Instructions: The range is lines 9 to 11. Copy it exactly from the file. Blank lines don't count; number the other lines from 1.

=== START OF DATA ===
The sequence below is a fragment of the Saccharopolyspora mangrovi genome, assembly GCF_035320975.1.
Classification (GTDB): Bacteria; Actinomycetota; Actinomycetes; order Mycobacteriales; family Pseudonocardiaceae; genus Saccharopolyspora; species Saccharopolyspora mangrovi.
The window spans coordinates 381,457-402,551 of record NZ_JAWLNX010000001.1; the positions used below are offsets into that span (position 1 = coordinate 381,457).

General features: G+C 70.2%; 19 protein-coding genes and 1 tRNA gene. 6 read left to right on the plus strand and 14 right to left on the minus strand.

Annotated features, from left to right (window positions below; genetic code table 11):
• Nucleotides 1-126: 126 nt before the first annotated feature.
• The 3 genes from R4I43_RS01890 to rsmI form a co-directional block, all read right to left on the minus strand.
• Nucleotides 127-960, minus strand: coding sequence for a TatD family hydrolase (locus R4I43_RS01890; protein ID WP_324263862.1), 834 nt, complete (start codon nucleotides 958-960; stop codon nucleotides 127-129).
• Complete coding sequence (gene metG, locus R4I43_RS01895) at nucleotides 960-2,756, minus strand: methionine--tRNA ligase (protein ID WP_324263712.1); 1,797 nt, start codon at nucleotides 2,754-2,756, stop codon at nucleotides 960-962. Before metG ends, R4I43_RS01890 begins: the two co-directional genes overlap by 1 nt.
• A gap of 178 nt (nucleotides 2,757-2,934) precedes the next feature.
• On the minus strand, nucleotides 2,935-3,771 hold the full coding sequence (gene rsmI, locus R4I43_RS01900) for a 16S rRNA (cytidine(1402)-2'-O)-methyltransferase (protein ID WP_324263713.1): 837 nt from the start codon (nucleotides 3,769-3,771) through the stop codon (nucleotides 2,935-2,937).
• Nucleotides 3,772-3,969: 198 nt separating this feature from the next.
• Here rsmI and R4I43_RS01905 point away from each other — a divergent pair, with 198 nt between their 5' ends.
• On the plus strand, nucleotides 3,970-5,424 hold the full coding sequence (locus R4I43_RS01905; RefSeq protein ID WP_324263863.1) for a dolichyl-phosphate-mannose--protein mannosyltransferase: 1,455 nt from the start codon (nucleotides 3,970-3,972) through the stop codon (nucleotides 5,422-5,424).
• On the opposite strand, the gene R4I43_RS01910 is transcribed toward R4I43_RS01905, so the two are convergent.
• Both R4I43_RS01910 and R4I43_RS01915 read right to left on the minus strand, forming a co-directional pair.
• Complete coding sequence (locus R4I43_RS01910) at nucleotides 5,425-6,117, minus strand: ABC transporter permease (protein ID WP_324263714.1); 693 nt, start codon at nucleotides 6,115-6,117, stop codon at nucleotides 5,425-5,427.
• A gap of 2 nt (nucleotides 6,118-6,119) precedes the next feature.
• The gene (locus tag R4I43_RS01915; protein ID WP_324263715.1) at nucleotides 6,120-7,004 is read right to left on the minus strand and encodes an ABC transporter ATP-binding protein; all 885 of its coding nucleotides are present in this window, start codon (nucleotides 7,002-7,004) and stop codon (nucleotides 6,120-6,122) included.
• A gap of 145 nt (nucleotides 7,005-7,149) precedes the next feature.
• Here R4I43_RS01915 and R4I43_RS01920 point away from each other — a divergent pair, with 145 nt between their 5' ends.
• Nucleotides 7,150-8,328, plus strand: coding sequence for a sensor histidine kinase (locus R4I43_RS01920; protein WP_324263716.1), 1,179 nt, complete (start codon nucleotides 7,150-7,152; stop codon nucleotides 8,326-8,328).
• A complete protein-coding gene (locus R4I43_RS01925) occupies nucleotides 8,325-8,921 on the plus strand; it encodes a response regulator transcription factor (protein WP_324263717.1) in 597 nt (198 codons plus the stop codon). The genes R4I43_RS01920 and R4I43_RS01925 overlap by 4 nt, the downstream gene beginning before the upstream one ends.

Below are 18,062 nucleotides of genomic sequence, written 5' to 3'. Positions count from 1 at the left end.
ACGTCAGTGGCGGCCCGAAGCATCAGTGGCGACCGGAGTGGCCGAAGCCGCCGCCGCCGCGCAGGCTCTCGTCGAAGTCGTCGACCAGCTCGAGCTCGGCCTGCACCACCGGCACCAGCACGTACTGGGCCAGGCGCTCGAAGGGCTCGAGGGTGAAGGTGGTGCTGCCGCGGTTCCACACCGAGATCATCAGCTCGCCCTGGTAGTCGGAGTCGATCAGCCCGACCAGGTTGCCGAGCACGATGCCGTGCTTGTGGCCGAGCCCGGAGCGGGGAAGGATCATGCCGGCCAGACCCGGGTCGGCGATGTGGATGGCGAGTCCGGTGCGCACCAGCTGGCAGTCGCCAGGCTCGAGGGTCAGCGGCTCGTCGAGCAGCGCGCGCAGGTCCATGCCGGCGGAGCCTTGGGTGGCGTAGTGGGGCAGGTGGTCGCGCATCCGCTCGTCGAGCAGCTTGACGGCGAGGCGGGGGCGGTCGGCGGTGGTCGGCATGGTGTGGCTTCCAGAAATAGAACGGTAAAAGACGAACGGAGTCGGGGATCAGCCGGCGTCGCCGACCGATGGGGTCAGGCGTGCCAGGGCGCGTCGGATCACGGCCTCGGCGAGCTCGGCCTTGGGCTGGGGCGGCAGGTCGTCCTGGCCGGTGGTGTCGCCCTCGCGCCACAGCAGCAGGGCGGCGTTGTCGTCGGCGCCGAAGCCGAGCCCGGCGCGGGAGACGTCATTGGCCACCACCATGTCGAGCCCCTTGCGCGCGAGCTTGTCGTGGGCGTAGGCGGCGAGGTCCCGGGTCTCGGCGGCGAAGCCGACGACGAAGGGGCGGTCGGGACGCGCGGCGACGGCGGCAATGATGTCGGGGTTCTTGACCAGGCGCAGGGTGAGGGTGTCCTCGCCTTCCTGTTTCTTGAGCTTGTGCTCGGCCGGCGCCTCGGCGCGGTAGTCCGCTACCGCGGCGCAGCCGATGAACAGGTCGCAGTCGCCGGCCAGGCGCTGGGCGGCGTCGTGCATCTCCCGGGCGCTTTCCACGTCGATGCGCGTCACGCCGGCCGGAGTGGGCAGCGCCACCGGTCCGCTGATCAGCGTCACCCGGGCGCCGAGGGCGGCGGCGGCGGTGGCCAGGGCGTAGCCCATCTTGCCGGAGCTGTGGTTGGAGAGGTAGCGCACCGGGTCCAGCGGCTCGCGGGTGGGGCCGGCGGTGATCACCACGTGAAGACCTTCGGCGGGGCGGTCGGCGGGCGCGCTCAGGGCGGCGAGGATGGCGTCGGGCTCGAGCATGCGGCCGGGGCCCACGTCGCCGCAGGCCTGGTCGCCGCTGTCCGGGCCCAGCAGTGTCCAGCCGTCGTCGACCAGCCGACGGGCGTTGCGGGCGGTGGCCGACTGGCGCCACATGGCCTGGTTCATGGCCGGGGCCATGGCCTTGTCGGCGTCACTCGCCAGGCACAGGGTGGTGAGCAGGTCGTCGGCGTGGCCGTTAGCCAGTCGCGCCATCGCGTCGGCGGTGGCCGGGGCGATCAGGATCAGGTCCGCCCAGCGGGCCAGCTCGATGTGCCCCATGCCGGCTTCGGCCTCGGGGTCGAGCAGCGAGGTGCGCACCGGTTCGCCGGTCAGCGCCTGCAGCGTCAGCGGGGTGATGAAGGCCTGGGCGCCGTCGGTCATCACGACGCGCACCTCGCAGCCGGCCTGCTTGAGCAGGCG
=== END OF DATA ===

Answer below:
• Complete coding sequence (gene metG, locus R4I43_RS01895) at nucleotides 960-2,756, minus strand: methionine--tRNA ligase (protein ID WP_324263712.1); 1,797 nt, start codon at nucleotides 2,754-2,756, stop codon at nucleotides 960-962. Before metG ends, R4I43_RS01890 begins: the two co-directional genes overlap by 1 nt.
• A gap of 178 nt (nucleotides 2,757-2,934) precedes the next feature.
• On the minus strand, nucleotides 2,935-3,771 hold the full coding sequence (gene rsmI, locus R4I43_RS01900) for a 16S rRNA (cytidine(1402)-2'-O)-methyltransferase (protein ID WP_324263713.1): 837 nt from the start codon (nucleotides 3,769-3,771) through the stop codon (nucleotides 2,935-2,937).